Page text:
A forum moderator has already stepped in and replied to request by sattilli. Read before you post and pass such ungratuitous comments. And refrain from using words like 'USA Marketing Machine' etc. for posters. You don't get pass certificate on posters here. You're looking at a warning here otherwise. - rohitvats

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Re: Indian Missiles and Munitions Discussion - June'14

Postby Prem Kumar » 29 Aug 2014 07:37

Had an exchange with Saurav Jha. He clarified some points regarding LRSAM:

a) Barak-8 work had started but was not near completion when India expressed interest
b) Israel was short of funds & Indian JV request with funding came as a boon at the right time
c) Even though some work was done, we could work out a work-share agreement for what was not yet developed: rocket motors, actuators & controls
d) Barak-8 *is* LRSAM and will be the end product of this JV. Hence there was no question of "buying Barak-8 off the shelf"
e) Israeli corvette Saar 5 suffers the same situation as Kolkotta: both waiting for LRSAM because its the same missile and is delayed. Any report (like StrategyPage) that says "Israeli warships equipped already with Barak-8" is bogus
f) DRDO is shooting to become self-sufficient (at the cutting edge level) in most types of seekers (for instance the RF seeker on LRSAM) in 3 years. So, whether Israelis do ToT on LRSAM seeker or not is moot

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Re: Indian Missiles and Munitions Discussion - June'14

Postby Pratyush » 29 Aug 2014 09:47

Regarding the LRSAM.

Will this JV & TOT help us in developing even longer ranged weapons?
Also how will further development of Akash be effected by this?
Also do we have a mid to long term SAM road map, for the nation. Or are we making things up as we go along.

Sorry if the questions come across as nube.

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Re: Indian Missiles and Munitions Discussion - June'14

Postby merlin » 29 Aug 2014 10:32

So what is the timeline for LRSAM to finish testing and then start production and initial examples arming INS Kolkata?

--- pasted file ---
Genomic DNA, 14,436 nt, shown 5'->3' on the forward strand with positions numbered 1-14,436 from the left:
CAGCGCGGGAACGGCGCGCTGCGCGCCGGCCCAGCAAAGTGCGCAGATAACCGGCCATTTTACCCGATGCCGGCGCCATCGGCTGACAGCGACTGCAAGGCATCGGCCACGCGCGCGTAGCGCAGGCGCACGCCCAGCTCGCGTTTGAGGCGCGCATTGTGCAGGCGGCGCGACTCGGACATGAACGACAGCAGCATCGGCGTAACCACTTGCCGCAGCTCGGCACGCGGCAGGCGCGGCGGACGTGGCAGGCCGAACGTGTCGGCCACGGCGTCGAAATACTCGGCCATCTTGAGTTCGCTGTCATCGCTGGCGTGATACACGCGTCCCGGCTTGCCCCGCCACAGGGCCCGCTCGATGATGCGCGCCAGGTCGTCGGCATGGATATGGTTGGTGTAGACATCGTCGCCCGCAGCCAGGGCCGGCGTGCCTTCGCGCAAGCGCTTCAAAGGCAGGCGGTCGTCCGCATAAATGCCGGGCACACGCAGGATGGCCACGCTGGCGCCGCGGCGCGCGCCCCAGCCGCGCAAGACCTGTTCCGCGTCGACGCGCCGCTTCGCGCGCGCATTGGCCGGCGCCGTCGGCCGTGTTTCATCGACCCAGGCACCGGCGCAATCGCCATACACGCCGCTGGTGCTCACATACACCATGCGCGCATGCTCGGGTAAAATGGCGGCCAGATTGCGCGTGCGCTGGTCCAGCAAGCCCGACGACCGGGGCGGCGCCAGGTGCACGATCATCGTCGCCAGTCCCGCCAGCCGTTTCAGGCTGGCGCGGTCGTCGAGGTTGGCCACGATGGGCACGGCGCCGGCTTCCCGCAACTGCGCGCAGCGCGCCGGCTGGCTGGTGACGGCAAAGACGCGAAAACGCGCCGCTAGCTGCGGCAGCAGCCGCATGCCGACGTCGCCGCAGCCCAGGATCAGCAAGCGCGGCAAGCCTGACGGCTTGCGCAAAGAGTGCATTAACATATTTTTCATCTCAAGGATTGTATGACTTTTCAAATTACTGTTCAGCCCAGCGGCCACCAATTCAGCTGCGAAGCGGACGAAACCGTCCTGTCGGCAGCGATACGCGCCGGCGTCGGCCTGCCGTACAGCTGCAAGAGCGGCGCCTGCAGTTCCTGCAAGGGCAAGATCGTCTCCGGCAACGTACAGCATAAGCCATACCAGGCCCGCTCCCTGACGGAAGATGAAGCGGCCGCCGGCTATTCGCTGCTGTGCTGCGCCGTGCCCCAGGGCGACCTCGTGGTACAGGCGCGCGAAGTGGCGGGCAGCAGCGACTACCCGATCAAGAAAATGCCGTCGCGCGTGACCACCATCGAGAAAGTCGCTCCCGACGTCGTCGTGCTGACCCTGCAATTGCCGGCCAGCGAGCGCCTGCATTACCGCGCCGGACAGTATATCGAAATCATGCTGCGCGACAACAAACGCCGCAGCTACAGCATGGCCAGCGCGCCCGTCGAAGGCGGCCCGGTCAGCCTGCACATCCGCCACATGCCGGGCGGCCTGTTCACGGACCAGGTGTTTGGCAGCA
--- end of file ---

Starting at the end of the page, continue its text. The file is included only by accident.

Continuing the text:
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Re: Indian Missiles and Munitions Discussion - June'14

Postby P Chitkara » 29 Aug 2014 12:15

What gains can be expected from LRSAM technology on Akash Mk II? Will it be weight reduction, propulsion improvement etc.?

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Re: Indian Missiles and Munitions Discussion - June'14

Postby SSridhar » 29 Aug 2014 15:33

Prem Kumar wrote:d) Barak-8 *is* LRSAM and will be the end product of this JV. Hence there was no question of "buying Barak-8 off the shelf"

The timeline of initial JV offer from Israel in c. 2004 and work starting in c. 2006 for both LR-SAM and Barak-8 confirm the above. My initial understanding was Barak-8 for the IN would also be the MR-SAM for the IAF.

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Re: Indian Missiles and Munitions Discussion - June'14

Postby tushar_m » 29 Aug 2014 22:48

What is High G for Brahmos means ???? (Klub can do 10 G)

i can't seem to find any instance where a figure for given for brahmos missile's ability to maneuver by its G capability (always says high G).Does anyone have any idea ???

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Re: Indian Missiles and Munitions Discussion - June'14

Postby RoyG » 29 Aug 2014 23:55

I'm not sure about the figure but the three I have come across are the terminal dive, and S. I have also come up with the term "shark stalk" for the ability of the missile to maneuver around the target and hit it from the rear.

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Re: Indian Missiles and Munitions Discussion - June'14

Postby Prem Kumar » 30 Aug 2014 00:07

Pratyush wrote:Regarding the LRSAM.

Will this JV & TOT help us in developing even longer ranged weapons?
Also how will further development of Akash be effected by this?
Also do we have a mid to long term SAM road map, for the nation. Or are we making things up as we go along.

Sorry if the questions come across as nube.


Please read the Saurav Jha interview with Dr. Avinash Chander. Its in 2 parts & links in previous pages. Many questions will be answered.

Akash is a separate development. From what I gathered from the interview, DRDO is exploring options (seeker or not etc), but Akash-II is certainly coming. SAM roadmap is also discussed in interview